|CHARLOTTE ANN PLOTNER,
AT&T CORPORATION, a New York Corporation; GERALD L. GAMBLE, CHARLES C. GREEN, KENNETH N. MCKINNEY, MARK D. COLDIRON, JIM T. PRIEST, GARY D. HAMMOND, and MCKINNEY STRINGER & WEBSTER, PC all as Co-Trustees of the Barney U. Brown Trust; BARNEY U. BROWN, JR.; VIRGINIA MARTIN BROWN,
Hugh A. Baysinger, Oklahoma City, Oklahoma for Gerald L. Gamble, appellee.
Andrew M. Coats of Crowe & Dunlevy, Oklahoma City, Oklahoma (Brooke S. Murphy and Le Anne Burnett of Crowe & Dunlevy, Oklahoma City, Oklahoma; and James M. Stalcup, Jr., Lucent Technologies, Inc., Lisle, Illinois for AT&T Corporation, and Earl D. Mills and Barbara K. Buratti of The Mills Law Firm, Oklahoma City, Oklahoma, for Charles C. Green, Kenneth N. McKinney, Mark D. Coldiron, Jim T. Priest, Gary D. Hammond and McKinney, Stringer & Webster, P.C., with him on the brief) for AT&T Corporation, appellee.
Michael T. Gray (James E. Britton, Jackie L. Hill, Jr. and Stephen A. Kepner, Jr. on the brief), Britton, Gray and Hill, P.C., Oklahoma City, Oklahoma for Barney U. Brown, Jr. and Virginia Martin Brown, Co-Trustees of the Barney U. Brown Trust, appellee.
Although particular matters are hotly disputed, the underlying facts of this case are relatively straightforward. It is the procedural history that is unusual. Plotner, a real estate agent, filed for bankruptcy in 1992. Her primary asset was a parcel of land we will refer to as "the I-40 property," adjacent to an AT&T facility. Central Bank and defendant Brown Trust were mortgage-holders and secured creditors of the I-40 property.
In 1993, the bankruptcy court approved a plan of reorganization for Plotner. Under this plan, through the "Plotner Land Trust Agreement" (PLTA), the land was transferred to a trust, under "Marketing Trustee" Gerald Gamble and "voting trustees" Plotner, Central Bank, and the Brown Trust. (I Appellant's App. at 227-33; II Appellant's App. at 272-92.) Central Bank later transferred its rights to the Brown Trust, giving the Browns majority control over the Plotner land trust. In April 1994, AT&T, through undisclosed intermediary Charles Green, made a $1.1 million offer for the property. The Brown Trust, opposed by Plotner, voted to approve the sale, and Gamble accepted the Green/AT&T offer on May 6, 1994, immediately before the expiration of the offer. Green then transferred his interest to AT&T.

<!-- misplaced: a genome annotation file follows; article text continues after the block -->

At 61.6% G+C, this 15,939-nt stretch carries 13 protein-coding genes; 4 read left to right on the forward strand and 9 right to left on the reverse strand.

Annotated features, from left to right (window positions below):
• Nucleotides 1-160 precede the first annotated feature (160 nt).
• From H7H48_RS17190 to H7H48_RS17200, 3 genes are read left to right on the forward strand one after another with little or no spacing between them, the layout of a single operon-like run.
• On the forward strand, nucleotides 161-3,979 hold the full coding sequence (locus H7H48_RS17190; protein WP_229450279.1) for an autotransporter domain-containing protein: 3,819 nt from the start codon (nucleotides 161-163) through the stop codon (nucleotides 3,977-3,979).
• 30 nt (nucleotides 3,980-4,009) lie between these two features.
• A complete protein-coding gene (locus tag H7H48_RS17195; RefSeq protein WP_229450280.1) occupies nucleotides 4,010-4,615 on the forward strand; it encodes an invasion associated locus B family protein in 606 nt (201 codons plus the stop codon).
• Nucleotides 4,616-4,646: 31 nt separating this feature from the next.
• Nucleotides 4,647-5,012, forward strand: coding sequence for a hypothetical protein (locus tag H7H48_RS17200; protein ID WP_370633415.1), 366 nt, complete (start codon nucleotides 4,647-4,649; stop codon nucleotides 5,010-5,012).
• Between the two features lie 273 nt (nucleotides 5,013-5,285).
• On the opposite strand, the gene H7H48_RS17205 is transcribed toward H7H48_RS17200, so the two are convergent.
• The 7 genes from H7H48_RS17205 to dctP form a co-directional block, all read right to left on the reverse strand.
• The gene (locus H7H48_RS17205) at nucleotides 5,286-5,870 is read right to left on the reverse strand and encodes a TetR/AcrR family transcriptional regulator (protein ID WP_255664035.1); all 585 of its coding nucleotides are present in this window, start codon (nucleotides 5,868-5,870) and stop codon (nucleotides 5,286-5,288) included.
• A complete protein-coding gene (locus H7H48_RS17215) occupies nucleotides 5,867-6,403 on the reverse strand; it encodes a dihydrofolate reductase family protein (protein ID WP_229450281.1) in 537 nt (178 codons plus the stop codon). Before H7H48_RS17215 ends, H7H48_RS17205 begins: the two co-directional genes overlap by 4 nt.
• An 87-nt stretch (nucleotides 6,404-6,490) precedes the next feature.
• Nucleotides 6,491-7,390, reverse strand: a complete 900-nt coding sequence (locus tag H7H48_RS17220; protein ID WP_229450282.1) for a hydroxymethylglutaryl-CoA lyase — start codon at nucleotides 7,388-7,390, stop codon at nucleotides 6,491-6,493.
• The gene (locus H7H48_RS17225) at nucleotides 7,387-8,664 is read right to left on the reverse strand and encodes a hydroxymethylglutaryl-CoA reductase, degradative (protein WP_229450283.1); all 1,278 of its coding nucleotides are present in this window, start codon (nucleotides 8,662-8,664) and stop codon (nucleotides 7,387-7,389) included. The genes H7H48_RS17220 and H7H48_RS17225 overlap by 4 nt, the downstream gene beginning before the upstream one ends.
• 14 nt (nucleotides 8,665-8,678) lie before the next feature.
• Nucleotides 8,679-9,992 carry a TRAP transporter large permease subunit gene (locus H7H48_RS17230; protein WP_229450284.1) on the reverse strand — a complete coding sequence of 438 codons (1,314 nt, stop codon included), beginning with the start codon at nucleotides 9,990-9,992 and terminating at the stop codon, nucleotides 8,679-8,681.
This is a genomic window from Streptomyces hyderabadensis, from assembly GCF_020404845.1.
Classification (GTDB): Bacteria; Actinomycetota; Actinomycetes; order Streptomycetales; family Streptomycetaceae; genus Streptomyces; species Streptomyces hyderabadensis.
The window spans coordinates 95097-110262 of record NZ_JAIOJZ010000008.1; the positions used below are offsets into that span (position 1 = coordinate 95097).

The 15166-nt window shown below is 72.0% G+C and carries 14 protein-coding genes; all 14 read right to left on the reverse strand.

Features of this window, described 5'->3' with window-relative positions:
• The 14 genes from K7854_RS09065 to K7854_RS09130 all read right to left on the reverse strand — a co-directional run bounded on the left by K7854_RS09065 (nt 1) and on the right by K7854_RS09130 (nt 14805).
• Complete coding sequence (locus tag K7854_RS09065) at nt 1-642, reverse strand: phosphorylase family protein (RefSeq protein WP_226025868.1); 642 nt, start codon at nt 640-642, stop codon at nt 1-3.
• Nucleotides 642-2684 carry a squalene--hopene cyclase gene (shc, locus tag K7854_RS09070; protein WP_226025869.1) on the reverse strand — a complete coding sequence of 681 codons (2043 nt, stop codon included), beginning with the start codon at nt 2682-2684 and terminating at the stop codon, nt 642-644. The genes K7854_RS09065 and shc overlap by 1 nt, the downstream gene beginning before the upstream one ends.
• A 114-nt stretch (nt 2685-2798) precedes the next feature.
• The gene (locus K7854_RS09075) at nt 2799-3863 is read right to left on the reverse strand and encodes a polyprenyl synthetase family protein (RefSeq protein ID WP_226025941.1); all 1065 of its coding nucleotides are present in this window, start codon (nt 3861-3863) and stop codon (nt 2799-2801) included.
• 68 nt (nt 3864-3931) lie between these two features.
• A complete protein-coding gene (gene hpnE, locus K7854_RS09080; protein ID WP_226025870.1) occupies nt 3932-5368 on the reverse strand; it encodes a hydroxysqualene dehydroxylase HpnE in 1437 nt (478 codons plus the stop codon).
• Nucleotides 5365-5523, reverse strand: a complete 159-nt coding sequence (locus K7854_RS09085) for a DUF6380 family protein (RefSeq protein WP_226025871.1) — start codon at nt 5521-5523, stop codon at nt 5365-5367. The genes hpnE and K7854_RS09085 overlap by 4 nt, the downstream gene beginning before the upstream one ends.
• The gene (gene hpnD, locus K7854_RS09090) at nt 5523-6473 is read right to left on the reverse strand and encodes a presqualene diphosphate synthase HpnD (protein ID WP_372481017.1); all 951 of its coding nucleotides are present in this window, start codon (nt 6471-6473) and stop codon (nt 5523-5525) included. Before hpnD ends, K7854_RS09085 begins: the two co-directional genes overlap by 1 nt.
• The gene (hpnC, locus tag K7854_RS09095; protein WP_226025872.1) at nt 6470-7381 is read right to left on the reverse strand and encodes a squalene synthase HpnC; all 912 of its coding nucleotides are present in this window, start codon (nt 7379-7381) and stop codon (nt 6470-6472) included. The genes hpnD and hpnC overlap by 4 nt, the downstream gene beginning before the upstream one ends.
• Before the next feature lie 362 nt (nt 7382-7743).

Alleging the existence of a superior oral offer, Plotner filed an Application for Rejection of Real Estate Contract in the bankruptcy court. This began the long series of litigation events enumerated below, eventually culminating in this appeal. Plotner now alleges an additional fact she claims to be dispositive of this appeal: that unbeknownst to her, AT&T released pollutants that contaminated her property, and failed to disclose the release to her or to the court. It is undisputed that Plotner learned of the pollution at some time no later than "some time in August, 1994." (IV Appellant's App. at 1134; V Appellant's App. at 1196.)
Extensive litigation has followed the denial of Plotner's motion to reject the real estate contract and the ensuing sale of the I-40 property. There are no fewer than six previous court orders relevant to the disposition of this appeal, and we summarize them briefly below.
1. In re: Plotner, No. 92-17405-LN (Bankr. W.D. Okla. June 16, 1994) ("Plotner I")
The first written decision arose out of Plotner's attempt to reject the sale of the land to Green. Judge Lindsey denied her application, specifically finding the sale of the property to Green consistent with the PLTA. Although Green's offered price of $1.1 million was less than the "release price" specified in the agreement, the PLTA nevertheless authorized the sale of the property for less than the release price upon majority vote of the trustees. Finding such a vote had occurred and that the plan of reorganization had been substantially consummated, the bankruptcy court denied Plotner's application.
2. Plotner v. AT&T, No. CIV-94-1254-A (W.D. Okla. Sept. 9, 1994) ("Plotner I Appeal")